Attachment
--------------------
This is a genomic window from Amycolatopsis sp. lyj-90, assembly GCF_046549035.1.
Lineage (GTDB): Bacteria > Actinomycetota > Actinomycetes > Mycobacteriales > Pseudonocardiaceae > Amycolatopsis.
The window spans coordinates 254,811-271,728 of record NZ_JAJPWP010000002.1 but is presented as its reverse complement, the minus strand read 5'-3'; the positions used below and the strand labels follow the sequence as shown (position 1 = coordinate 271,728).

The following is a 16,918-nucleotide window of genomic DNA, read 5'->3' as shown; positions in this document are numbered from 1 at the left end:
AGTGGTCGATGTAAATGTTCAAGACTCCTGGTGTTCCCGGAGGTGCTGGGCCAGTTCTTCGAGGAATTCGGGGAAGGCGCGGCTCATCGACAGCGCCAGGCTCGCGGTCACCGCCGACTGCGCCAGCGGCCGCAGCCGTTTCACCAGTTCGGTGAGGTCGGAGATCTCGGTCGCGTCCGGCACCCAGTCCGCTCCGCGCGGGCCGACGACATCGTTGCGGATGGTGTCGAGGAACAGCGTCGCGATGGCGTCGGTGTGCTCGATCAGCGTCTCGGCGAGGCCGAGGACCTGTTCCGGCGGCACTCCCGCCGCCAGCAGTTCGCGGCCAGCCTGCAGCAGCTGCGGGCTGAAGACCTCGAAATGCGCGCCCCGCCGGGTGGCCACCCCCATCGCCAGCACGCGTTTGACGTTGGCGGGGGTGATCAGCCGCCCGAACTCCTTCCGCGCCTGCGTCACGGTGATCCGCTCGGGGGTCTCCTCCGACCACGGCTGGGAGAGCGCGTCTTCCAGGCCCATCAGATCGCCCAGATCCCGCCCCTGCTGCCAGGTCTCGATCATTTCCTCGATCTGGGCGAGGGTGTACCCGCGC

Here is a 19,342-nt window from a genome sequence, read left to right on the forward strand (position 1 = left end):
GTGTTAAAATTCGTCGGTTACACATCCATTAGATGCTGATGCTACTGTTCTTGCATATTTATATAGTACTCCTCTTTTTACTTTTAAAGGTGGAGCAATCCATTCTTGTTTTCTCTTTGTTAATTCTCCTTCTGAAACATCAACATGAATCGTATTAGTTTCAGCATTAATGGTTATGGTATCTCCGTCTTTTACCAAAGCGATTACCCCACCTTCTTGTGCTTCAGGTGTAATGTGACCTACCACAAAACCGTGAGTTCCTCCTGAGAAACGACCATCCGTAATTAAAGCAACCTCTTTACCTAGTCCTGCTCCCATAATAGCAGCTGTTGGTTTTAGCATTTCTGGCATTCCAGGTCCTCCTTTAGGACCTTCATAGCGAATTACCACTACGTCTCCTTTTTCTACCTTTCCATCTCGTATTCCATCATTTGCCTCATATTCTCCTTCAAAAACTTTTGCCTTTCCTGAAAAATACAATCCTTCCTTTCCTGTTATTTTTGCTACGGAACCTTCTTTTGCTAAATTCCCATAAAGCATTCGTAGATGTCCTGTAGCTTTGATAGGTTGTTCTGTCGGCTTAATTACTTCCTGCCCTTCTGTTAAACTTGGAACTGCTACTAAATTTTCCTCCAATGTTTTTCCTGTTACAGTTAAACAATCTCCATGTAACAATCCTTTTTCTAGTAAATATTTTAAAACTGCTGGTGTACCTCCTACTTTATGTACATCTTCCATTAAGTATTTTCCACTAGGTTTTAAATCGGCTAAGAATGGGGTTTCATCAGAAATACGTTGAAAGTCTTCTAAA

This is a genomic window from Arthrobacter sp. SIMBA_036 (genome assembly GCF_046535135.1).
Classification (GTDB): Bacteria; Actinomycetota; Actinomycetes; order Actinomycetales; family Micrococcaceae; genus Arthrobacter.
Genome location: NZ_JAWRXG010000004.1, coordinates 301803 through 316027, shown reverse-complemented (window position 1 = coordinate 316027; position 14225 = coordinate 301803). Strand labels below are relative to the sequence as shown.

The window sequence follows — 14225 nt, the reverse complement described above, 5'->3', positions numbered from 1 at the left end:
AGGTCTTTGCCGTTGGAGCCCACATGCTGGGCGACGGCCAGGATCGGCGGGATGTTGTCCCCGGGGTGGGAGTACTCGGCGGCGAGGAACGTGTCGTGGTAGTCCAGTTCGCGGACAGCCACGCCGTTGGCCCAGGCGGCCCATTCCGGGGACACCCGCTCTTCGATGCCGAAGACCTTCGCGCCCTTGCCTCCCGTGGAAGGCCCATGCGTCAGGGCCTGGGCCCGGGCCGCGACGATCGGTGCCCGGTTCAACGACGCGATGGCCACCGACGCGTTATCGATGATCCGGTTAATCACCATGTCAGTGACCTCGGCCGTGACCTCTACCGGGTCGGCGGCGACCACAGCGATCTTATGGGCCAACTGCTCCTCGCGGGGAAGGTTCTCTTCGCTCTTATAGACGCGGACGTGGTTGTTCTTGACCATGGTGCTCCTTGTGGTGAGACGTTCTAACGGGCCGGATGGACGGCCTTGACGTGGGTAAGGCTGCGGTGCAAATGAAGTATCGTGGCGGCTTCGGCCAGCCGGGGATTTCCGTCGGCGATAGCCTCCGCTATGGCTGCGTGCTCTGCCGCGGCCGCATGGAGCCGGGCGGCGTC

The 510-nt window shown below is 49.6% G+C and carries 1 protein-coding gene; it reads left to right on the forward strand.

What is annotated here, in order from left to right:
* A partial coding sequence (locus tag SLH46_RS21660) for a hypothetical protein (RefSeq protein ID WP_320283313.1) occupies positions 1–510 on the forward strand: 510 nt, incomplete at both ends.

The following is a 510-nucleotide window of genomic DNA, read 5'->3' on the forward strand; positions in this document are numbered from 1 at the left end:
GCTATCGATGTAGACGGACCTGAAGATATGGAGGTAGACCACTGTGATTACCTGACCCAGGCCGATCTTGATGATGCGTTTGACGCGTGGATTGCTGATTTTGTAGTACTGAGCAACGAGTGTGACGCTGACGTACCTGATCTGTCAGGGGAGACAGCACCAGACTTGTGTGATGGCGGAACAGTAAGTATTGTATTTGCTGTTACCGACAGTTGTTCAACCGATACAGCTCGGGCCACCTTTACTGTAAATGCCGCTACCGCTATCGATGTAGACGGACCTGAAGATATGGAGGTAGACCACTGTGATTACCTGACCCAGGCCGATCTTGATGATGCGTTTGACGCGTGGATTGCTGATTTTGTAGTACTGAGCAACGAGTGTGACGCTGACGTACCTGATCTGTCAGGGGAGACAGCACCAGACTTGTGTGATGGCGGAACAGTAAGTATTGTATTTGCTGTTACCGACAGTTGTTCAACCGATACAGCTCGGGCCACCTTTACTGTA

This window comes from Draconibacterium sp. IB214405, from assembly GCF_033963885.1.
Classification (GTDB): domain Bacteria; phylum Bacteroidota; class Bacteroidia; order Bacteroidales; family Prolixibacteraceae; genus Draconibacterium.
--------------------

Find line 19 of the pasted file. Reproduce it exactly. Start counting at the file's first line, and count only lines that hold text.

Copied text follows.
Classification (GTDB): domain Bacteria; phylum Bacteroidota; class Bacteroidia; order Bacteroidales; family Prolixibacteraceae; genus Draconibacterium.